Over 80% of children, adolescents and young adults diagnosed with cancer since 1994 were still alive in 2020

Childhood, Adolescent and Young Adult Cancer

This latest trends report on Childhood, Adolescent and Young Adult Cancer (AYA), published by the National Cancer Registry, is the first report of its kind to include cancers in those up to 24 years of age. The report highlights an increase in incidence of childhood and AYA cancer between 1996 and 2020 and ongoing significant reductions in mortality, reflecting advances in early detection, treatment, and care.

The report can be found here

Key findings:

  1. The most commonly diagnosed cancers in 0-15 year olds were brain and CNS tumours, leukaemias, and lymphomas, while epithelial tumours and melanomas, lymphomas, and brain and CNS tumours were the most commonly diagnosed cancers in 16-24 year olds.
  2. An average of 369 new cases of cancer were diagnosed in 0-24 year olds per year during 2011-2020 (191 at ages 0-15, 178 at ages 16-24).
  3. While incidence rates are low, they have increased by 1.3% per year in 0-15 year olds, and 1.1% per year in 16–24 year olds, since 1996. However, there has been a notable fall in the rate of melanoma observed in 16-24 year old females.
  4. Five-year survival has increased from 82% (2002-2010 cases) to 87% (2011-2019) in 0-15 year olds and from 87% to 90% in 16-24 year olds, and ongoing increases in survival are reflected in long-term reductions in mortality.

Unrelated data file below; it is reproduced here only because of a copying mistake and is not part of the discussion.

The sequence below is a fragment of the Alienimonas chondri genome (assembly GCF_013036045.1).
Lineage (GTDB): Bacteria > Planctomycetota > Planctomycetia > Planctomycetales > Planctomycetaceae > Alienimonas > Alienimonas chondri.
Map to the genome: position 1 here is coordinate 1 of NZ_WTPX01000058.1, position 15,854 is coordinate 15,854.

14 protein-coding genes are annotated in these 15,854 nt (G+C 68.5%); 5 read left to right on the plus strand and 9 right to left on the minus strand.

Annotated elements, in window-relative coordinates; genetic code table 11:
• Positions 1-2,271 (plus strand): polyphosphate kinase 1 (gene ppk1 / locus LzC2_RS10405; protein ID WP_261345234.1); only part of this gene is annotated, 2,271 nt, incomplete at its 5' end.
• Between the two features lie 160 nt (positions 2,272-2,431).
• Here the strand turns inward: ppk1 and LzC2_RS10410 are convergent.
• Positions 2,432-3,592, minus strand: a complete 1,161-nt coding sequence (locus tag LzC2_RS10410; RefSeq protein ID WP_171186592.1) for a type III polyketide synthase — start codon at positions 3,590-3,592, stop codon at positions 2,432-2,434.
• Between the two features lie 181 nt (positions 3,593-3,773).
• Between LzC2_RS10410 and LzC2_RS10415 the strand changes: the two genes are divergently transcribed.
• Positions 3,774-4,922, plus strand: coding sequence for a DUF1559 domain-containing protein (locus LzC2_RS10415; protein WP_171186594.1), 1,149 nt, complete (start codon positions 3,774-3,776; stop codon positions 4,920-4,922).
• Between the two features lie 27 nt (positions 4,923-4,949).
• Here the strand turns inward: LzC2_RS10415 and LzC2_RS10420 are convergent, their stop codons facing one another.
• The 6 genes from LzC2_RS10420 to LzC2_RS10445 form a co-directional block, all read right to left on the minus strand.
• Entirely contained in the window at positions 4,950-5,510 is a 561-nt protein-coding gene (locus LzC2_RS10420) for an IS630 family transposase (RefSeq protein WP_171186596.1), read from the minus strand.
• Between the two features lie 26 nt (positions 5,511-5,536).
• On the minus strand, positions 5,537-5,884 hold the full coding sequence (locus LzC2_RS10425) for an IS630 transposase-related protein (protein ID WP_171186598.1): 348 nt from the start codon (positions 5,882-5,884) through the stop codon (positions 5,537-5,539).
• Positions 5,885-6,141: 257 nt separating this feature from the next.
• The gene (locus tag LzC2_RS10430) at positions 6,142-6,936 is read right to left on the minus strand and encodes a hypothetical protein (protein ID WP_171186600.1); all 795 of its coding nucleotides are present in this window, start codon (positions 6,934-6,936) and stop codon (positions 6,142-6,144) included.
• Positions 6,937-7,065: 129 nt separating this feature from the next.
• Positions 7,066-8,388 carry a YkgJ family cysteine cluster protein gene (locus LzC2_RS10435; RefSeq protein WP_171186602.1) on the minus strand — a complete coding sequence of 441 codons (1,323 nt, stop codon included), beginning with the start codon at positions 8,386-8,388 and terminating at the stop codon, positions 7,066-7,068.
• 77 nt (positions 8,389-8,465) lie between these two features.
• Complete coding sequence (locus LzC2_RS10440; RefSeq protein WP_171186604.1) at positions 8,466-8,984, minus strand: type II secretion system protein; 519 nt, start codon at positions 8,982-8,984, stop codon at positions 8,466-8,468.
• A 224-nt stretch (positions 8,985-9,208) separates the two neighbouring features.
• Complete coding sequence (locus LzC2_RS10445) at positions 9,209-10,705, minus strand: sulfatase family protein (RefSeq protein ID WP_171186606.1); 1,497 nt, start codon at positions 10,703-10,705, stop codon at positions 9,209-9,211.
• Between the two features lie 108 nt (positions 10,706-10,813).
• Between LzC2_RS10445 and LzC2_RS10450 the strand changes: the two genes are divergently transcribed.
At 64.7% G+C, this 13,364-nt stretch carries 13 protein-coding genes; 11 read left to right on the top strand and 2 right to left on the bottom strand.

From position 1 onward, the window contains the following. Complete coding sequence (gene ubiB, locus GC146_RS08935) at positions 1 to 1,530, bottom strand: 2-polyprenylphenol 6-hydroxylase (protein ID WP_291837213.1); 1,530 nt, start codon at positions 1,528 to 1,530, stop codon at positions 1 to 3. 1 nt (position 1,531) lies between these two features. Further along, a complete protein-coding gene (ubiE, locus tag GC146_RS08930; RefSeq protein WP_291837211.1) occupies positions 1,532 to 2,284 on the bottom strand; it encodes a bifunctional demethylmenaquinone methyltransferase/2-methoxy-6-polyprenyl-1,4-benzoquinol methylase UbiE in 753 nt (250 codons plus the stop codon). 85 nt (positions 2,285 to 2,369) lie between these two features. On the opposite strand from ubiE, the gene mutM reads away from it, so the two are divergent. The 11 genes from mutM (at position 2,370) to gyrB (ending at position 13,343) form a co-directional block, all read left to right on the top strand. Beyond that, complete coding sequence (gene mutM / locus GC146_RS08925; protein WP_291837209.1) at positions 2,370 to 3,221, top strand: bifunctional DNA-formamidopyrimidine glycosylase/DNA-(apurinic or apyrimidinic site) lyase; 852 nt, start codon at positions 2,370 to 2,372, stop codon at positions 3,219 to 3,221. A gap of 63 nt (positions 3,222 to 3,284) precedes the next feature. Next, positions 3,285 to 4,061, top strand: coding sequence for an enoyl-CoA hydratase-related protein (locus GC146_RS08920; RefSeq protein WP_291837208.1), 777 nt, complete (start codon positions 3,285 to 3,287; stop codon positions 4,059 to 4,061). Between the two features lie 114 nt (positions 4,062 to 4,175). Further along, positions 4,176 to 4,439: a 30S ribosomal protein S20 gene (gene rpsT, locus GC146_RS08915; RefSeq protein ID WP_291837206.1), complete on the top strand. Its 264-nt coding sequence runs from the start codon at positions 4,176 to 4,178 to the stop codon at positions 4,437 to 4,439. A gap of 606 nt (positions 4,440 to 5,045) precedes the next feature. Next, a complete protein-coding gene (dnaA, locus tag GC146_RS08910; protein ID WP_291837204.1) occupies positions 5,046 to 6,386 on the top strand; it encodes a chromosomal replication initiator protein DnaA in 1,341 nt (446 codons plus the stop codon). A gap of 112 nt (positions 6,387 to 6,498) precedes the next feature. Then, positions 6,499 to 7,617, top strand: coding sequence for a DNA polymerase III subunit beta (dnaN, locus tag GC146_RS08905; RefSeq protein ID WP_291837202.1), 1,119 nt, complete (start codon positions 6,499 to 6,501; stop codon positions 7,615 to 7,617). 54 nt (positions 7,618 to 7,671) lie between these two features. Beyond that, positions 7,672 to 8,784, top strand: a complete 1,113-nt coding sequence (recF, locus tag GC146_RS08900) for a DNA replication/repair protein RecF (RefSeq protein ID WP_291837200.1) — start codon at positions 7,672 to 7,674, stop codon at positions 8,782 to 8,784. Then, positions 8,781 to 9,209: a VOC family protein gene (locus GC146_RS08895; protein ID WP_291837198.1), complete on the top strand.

5. Of the 8974 children and AYA diagnosed with cancer between 1994 and 2020, 7354 (82%) were still alive at the end of 2020.

“Although rare, childhood, adolescent and young adult cancers are particularly important as they are not easily prevented, their impact on individuals and their families can endure well after the initial diagnosis and treatment, and their causes are, in the main, unknown.  Monitoring trends in these cancers is essential for health service planning as well as for research into causation.  Our report aims to profile these cancers and provide useful insights for policy makers, planners, and the public into progress on control of these cancers in Ireland to date.”Professor Deirdre Murray, Director of the National Cancer Registry  


This report uses the International Classification of Childhood Cancer (ICCC) coding system, which was developed specifically for childhood and AYA cancers. It includes non-malignant tumours of the brain and central nervous system.

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